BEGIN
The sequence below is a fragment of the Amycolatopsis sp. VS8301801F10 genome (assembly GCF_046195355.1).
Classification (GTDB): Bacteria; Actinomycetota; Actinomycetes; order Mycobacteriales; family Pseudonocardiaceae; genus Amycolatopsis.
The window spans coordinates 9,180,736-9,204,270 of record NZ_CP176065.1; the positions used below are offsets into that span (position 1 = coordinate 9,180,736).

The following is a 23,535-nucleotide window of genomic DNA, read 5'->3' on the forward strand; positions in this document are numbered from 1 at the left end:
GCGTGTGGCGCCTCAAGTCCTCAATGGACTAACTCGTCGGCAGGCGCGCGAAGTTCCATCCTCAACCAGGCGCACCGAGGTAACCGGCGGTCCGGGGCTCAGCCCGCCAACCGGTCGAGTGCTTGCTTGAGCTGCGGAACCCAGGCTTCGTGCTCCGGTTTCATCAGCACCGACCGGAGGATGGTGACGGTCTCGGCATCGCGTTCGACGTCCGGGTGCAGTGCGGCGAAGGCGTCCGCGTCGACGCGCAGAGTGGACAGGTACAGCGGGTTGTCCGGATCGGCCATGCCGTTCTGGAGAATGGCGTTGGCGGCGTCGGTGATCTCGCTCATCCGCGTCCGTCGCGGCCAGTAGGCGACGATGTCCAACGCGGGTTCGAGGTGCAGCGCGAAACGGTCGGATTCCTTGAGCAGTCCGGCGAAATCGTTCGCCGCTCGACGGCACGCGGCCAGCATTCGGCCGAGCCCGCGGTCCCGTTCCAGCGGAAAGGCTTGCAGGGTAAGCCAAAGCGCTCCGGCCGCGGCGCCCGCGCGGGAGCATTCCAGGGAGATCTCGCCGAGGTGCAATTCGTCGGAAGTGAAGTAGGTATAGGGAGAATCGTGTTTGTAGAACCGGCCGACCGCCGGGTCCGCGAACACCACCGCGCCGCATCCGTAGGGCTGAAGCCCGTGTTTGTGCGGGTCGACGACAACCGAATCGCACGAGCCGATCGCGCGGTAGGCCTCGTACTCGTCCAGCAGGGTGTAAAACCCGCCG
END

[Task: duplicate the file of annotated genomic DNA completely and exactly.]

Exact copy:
The sequence below is a fragment of the Amycolatopsis sp. VS8301801F10 genome (assembly GCF_046195355.1).
Classification (GTDB): Bacteria; Actinomycetota; Actinomycetes; order Mycobacteriales; family Pseudonocardiaceae; genus Amycolatopsis.
The window spans coordinates 9,180,736-9,204,270 of record NZ_CP176065.1; the positions used below are offsets into that span (position 1 = coordinate 9,180,736).

The following is a 23,535-nucleotide window of genomic DNA, read 5'->3' on the forward strand; positions in this document are numbered from 1 at the left end:
GCGTGTGGCGCCTCAAGTCCTCAATGGACTAACTCGTCGGCAGGCGCGCGAAGTTCCATCCTCAACCAGGCGCACCGAGGTAACCGGCGGTCCGGGGCTCAGCCCGCCAACCGGTCGAGTGCTTGCTTGAGCTGCGGAACCCAGGCTTCGTGCTCCGGTTTCATCAGCACCGACCGGAGGATGGTGACGGTCTCGGCATCGCGTTCGACGTCCGGGTGCAGTGCGGCGAAGGCGTCCGCGTCGACGCGCAGAGTGGACAGGTACAGCGGGTTGTCCGGATCGGCCATGCCGTTCTGGAGAATGGCGTTGGCGGCGTCGGTGATCTCGCTCATCCGCGTCCGTCGCGGCCAGTAGGCGACGATGTCCAACGCGGGTTCGAGGTGCAGCGCGAAACGGTCGGATTCCTTGAGCAGTCCGGCGAAATCGTTCGCCGCTCGACGGCACGCGGCCAGCATTCGGCCGAGCCCGCGGTCCCGTTCCAGCGGAAAGGCTTGCAGGGTAAGCCAAAGCGCTCCGGCCGCGGCGCCCGCGCGGGAGCATTCCAGGGAGATCTCGCCGAGGTGCAATTCGTCGGAAGTGAAGTAGGTATAGGGAGAATCGTGTTTGTAGAACCGGCCGACCGCCGGGTCCGCGAACACCACCGCGCCGCATCCGTAGGGCTGAAGCCCGTGTTTGTGCGGGTCGACGACAACCGAATCGCACGAGCCGATCGCGCGGTAGGCCTCGTACTCGTCCAGCAGGGTGTAAAACCCGCCG